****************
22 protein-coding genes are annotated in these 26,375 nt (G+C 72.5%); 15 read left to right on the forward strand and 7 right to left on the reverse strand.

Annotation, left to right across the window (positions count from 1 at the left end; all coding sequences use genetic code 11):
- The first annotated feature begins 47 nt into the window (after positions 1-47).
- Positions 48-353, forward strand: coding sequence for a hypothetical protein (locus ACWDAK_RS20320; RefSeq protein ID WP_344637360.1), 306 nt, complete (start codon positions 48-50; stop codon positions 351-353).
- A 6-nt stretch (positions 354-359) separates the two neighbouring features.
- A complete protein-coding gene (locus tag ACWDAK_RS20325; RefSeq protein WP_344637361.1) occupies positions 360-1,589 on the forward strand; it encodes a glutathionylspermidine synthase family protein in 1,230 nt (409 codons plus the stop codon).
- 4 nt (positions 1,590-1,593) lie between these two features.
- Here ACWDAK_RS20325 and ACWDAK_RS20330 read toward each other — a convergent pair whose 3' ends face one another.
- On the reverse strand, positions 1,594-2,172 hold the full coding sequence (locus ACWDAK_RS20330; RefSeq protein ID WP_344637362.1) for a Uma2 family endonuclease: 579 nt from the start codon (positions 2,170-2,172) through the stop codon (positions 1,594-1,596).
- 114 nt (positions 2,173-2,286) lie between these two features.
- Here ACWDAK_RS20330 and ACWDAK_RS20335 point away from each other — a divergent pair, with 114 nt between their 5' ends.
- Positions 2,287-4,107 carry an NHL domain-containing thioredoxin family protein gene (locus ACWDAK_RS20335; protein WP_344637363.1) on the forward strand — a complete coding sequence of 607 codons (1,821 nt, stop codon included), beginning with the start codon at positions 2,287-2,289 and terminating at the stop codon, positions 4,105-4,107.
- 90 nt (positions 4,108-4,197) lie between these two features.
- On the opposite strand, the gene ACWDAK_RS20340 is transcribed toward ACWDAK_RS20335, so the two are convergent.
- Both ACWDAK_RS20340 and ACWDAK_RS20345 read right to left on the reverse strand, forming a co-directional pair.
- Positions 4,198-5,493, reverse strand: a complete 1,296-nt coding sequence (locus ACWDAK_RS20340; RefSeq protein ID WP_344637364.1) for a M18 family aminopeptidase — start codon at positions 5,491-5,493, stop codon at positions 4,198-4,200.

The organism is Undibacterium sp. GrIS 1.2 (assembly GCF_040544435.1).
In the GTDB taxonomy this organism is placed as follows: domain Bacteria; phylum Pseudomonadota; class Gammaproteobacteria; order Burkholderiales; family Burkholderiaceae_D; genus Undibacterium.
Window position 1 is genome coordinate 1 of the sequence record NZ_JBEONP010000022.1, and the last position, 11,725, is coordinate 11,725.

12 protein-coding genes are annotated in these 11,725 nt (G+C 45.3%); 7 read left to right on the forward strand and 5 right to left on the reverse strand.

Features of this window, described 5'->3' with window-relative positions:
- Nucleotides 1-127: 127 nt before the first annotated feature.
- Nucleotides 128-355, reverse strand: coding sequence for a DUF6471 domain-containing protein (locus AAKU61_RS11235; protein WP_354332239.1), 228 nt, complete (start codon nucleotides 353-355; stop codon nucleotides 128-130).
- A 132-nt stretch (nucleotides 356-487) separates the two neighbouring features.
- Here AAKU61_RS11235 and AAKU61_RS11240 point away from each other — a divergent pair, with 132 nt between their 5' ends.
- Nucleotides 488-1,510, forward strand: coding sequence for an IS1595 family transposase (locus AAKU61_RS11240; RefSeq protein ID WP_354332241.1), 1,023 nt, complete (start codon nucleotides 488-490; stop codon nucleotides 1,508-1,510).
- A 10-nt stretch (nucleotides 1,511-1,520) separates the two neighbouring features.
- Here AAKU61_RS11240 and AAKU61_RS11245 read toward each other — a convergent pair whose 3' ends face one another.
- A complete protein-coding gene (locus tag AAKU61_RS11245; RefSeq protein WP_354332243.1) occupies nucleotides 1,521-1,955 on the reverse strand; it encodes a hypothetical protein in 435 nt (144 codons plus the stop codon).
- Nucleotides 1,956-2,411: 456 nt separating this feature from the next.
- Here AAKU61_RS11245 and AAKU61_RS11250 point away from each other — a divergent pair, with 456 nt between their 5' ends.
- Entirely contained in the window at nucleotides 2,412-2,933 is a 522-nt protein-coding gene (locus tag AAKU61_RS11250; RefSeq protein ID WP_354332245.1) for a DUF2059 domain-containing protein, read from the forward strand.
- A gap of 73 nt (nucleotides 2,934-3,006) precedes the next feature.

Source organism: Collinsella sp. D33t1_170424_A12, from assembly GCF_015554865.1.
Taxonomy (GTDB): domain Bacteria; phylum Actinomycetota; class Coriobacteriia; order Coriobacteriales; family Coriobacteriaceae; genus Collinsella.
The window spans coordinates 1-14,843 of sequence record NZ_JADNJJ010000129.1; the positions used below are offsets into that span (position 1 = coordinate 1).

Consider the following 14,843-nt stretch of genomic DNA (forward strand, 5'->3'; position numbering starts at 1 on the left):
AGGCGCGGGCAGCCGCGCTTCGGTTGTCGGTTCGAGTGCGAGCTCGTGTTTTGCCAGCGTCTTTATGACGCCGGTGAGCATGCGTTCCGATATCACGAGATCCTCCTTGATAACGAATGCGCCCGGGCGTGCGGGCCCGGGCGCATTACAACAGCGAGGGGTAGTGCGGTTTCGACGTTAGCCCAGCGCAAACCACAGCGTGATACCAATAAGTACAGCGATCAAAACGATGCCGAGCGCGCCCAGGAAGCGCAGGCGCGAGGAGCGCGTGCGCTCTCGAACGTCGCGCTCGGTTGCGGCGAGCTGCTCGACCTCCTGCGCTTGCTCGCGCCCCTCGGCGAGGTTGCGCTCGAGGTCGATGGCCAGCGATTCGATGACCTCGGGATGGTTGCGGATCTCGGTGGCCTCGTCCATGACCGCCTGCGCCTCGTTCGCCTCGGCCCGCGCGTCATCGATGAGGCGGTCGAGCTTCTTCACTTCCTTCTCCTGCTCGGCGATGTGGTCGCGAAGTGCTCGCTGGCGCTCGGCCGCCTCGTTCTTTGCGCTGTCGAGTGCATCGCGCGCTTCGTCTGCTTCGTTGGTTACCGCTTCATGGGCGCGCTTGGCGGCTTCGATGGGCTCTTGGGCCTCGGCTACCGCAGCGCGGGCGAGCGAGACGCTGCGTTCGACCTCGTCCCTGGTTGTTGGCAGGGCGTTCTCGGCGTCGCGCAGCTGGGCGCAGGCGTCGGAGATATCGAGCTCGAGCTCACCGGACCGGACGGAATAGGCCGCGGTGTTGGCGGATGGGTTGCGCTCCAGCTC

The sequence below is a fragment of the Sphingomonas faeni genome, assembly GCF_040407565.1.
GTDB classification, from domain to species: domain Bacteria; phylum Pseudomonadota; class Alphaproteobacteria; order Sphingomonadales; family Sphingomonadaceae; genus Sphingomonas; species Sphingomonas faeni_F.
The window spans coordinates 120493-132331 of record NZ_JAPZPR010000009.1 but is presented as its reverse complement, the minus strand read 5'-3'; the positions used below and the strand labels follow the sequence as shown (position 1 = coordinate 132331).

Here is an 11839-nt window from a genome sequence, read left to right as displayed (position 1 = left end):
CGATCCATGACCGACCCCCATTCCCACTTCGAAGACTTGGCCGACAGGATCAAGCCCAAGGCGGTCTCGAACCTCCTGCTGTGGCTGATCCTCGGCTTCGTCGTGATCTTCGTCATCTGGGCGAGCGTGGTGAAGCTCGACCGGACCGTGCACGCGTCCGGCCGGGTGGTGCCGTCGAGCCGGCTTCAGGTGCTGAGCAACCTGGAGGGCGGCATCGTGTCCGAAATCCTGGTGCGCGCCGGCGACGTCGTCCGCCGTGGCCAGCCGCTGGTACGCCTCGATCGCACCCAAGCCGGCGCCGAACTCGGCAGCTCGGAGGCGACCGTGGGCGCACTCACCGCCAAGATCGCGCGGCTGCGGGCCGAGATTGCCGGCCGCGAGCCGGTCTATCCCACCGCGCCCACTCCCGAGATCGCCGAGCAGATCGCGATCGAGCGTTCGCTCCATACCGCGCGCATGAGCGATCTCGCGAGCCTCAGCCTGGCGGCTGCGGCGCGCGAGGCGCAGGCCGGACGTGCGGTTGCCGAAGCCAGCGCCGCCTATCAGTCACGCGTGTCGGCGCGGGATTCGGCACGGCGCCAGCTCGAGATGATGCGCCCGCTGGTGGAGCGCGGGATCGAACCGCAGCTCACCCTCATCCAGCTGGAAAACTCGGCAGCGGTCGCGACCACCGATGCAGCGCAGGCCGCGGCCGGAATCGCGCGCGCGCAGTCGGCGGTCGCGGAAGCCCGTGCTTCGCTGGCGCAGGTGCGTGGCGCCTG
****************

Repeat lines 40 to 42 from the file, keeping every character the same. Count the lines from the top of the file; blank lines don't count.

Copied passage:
GTDB classification, from domain to species: domain Bacteria; phylum Pseudomonadota; class Alphaproteobacteria; order Sphingomonadales; family Sphingomonadaceae; genus Sphingomonas; species Sphingomonas faeni_F.
The window spans coordinates 120493-132331 of record NZ_JAPZPR010000009.1 but is presented as its reverse complement, the minus strand read 5'-3'; the positions used below and the strand labels follow the sequence as shown (position 1 = coordinate 132331).

Here is an 11839-nt window from a genome sequence, read left to right as displayed (position 1 = left end):